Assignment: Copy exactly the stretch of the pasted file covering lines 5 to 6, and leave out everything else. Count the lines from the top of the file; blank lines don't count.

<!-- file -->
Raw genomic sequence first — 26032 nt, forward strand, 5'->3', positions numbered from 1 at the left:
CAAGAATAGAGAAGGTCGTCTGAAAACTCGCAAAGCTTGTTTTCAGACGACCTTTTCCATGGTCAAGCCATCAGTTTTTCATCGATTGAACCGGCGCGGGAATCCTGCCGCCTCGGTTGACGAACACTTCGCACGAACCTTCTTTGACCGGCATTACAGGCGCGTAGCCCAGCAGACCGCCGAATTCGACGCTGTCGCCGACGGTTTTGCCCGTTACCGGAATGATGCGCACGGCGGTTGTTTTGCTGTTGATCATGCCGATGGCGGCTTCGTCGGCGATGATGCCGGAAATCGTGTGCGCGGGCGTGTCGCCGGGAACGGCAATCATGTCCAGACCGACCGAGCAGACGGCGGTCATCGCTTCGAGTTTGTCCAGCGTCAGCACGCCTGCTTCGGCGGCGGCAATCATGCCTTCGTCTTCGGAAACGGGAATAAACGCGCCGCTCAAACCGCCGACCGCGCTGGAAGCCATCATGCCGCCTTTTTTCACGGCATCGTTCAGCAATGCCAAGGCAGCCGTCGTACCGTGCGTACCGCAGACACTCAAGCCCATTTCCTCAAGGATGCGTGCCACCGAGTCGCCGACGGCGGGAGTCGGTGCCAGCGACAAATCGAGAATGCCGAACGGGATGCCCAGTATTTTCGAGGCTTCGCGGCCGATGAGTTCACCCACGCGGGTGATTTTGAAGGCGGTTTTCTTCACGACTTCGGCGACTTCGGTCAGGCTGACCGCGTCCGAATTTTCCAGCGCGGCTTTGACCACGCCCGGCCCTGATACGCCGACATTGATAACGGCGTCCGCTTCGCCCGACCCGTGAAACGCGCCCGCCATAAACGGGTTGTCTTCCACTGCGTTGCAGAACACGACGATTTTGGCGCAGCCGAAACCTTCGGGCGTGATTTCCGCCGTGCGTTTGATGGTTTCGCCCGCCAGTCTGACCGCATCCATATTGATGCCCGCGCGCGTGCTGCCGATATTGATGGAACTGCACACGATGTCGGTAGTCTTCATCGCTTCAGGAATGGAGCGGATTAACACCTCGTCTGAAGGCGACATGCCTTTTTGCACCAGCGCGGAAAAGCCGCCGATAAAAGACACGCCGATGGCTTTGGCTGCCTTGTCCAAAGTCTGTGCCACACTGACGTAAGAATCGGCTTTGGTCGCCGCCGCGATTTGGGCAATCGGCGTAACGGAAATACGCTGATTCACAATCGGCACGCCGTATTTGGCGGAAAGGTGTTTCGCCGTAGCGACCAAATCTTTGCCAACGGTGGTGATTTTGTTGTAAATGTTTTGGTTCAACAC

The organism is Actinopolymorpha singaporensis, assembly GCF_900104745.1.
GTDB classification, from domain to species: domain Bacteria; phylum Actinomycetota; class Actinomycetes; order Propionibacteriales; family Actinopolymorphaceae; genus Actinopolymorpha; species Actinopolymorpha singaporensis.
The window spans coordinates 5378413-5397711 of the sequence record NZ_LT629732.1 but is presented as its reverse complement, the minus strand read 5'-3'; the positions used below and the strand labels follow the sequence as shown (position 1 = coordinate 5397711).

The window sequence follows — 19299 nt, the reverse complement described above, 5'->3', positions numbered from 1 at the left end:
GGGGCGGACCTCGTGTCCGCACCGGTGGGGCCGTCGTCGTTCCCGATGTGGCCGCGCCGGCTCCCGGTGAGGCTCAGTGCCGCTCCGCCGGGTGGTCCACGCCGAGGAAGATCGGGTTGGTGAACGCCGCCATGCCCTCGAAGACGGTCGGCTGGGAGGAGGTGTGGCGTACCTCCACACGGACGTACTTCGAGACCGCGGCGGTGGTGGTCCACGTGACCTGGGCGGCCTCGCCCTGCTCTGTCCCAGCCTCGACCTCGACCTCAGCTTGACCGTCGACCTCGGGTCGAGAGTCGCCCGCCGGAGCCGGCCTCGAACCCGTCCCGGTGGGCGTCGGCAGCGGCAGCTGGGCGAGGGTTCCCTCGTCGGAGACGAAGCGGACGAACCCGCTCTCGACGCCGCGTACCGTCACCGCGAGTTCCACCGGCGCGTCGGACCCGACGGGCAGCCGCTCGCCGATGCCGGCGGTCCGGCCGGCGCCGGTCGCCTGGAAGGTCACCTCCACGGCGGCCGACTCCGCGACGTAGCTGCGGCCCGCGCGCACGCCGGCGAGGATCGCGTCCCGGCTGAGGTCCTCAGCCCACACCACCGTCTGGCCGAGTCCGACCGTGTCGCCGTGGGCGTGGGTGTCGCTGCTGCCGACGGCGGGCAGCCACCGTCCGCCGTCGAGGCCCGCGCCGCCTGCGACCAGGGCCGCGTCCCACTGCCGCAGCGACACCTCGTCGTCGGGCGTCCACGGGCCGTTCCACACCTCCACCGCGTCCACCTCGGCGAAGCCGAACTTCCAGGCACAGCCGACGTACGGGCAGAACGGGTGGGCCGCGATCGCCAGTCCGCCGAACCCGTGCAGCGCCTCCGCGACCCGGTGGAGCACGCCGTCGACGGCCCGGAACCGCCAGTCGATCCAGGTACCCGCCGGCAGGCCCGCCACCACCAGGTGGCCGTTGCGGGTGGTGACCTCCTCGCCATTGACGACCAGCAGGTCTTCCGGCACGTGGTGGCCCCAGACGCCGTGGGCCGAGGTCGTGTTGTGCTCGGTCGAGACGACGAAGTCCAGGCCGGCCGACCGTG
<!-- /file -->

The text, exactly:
The window spans coordinates 5378413-5397711 of the sequence record NZ_LT629732.1 but is presented as its reverse complement, the minus strand read 5'-3'; the positions used below and the strand labels follow the sequence as shown (position 1 = coordinate 5397711).

The window sequence follows — 19299 nt, the reverse complement described above, 5'->3', positions numbered from 1 at the left end: